Whitman news since 1896

Whitman Wire

Vol. CLIV, Issue 10
Whitman news since 1896

Whitman Wire

Whitman news since 1896

Whitman Wire

Area high school students take courses at Whitman

Illustration: Alex Bailey

You may be sitting in class next to a high school student. Because of a program connecting Whitman and the greater community of Walla Walla, a handful of high school students partake in classes on the Whitman campus each semester.

“It’s a great program,” said David Guichard, professor of mathematics and Whitman’s facilitator of the program.

The program allows up to 16 area high school students each to enroll in one Whitman course per semester.

“This is great prep for when I go to college,” said Julia Cosma, a junior at Walla Walla High School. “It’s a chance to broaden my horizons and get a deeper understanding of a subject.”

According to Guichard, the program began in the 1970s.

“Maybe it occurred to somebody that this would be a nice thing to do for the community,” said Guichard. “It’s great. I wish it were a little more well-known, because I think it’s one of the really good things that Whitman does for the community.”

While the college reserves 16 spots for these students, in recent years the program hasn’t seen the quota completely filled. Each spring, Guichard prepares applications and the Dean of Students Office  sends announcements out to local high schools. Students may apply if they’re interested in the opportunity and demonstrate that they are ready for a college-level class.

Guichard reviews the applications submitted to him and makes recommendations to the Dean of Students Office before students are accepted into the program.

“All the applications come in to me from the various high schools and I go through them,” said Guichard. “If there aren’t more applications than spots, we rarely turn anyone down.”

The option is currently available to any high school student who has met the appropriate prerequisites for a certain course. There is a minimum GPA requirement  on the application form, but according to Guichard, if a student can demonstrate an aptitude for a certain subject they may still be accepted.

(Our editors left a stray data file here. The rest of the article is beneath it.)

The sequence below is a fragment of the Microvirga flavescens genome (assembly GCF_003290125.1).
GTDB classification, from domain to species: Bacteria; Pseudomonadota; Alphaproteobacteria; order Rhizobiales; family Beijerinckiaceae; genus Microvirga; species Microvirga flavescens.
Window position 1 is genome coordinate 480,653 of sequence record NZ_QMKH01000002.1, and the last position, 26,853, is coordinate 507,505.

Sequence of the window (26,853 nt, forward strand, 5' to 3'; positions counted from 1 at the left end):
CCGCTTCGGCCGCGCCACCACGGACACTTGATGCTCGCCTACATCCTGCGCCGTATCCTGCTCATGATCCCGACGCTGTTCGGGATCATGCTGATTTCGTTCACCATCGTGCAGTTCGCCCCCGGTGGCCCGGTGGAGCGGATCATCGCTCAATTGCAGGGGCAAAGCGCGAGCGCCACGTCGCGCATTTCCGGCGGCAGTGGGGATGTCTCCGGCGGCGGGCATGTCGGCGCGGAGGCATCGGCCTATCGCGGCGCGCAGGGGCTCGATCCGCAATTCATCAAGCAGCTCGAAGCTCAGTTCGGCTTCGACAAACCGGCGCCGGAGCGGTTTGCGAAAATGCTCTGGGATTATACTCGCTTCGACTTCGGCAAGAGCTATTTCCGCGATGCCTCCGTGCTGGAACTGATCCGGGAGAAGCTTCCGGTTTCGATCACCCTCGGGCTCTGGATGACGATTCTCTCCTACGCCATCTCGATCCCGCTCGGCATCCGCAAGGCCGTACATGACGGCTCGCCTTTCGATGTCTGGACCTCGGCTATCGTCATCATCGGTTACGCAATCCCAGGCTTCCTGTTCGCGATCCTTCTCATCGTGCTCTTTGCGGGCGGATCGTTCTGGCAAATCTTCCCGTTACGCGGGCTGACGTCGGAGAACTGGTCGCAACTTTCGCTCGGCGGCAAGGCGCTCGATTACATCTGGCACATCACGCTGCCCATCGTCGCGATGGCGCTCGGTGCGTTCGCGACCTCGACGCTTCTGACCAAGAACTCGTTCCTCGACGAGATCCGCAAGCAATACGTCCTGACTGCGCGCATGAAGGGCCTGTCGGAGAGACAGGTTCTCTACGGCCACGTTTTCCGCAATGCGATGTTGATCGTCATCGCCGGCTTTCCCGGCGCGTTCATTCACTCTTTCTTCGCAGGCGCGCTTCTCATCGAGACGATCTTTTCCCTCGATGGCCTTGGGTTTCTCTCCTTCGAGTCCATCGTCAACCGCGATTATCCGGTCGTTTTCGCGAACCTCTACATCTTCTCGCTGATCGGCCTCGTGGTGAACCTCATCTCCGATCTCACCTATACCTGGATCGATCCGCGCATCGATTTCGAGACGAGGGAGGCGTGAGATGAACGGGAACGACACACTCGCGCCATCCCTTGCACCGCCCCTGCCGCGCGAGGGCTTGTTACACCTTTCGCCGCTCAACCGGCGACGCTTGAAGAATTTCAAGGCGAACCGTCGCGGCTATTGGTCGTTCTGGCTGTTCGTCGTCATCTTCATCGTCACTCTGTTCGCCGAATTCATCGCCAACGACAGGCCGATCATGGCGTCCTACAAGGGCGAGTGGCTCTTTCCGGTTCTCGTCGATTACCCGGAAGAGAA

The students are usually high school juniors and seniors. Occasionally there are  sophomores who can demonstrate the appropriate preparation for a college course.

Cosma is currently enrolled in French 150, after having finished all the French available to her at WaHi. She took the Whitman language placement test online, filled out the application and was accepted last spring.

“I feel like the individual experience is especially great for French,” said Cosma. “We have a small class, so it’s a great opportunity to learn more verbal skills.”

There are only five or six students taking classes this semester, according to Guichard. Because of scheduling constraints and travel logistics, it can be difficult for students to enroll in courses at Whitman.

“With travel time, students pretty much have to give up two high school periods to get one Whitman period unless they can take an evening class or a late afternoon class,” said Guichard. “It really does make it harder.”

High school students also have to register for classes after all the full-time Whitman students have had their chance, so often the high school students don’t get into their first-choice classes.

“They get what’s left over,” said Guichard. “Sometimes there’s nothing they want to take that they can get into, unfortunately. That doesn’t happen very often, but it does happen.”

Students usually take courses in advanced math or languages, but Guichard said the course choices have been across many subjects.

“The courses that students take seem to go in waves,” said Guichard. “Recently, I think the most popular courses have been languages. But we’ve had students all over the map.”

Guichard likes the opportunity to facilitate Whitman’s side of the program because he likes being able to help out the students.

“I’m willing to do it essentially until I retire,” said Guichard. “I like doing it because I think it is such a good program, and it directly benefits students.”

The courses are offered to high school students free of charge, while someone normally coming in from the community to take a Whitman class would have to pay for their credits. But since the students register after all full-time students to take class spots still available and pay for their own books and course fees, it doesn’t affect the college negatively. In fact, as Guichard points out, the students aren’t the only ones who benefit.

“We get students who are both good enough to get in and who like their experience here enough to come here,” said Guichard, speaking of the few high school students who eventually apply and become full-time Whitman students. “There’s certainly something in it for Whitman: good community relations [in offering the program] and, sometimes, good students.”

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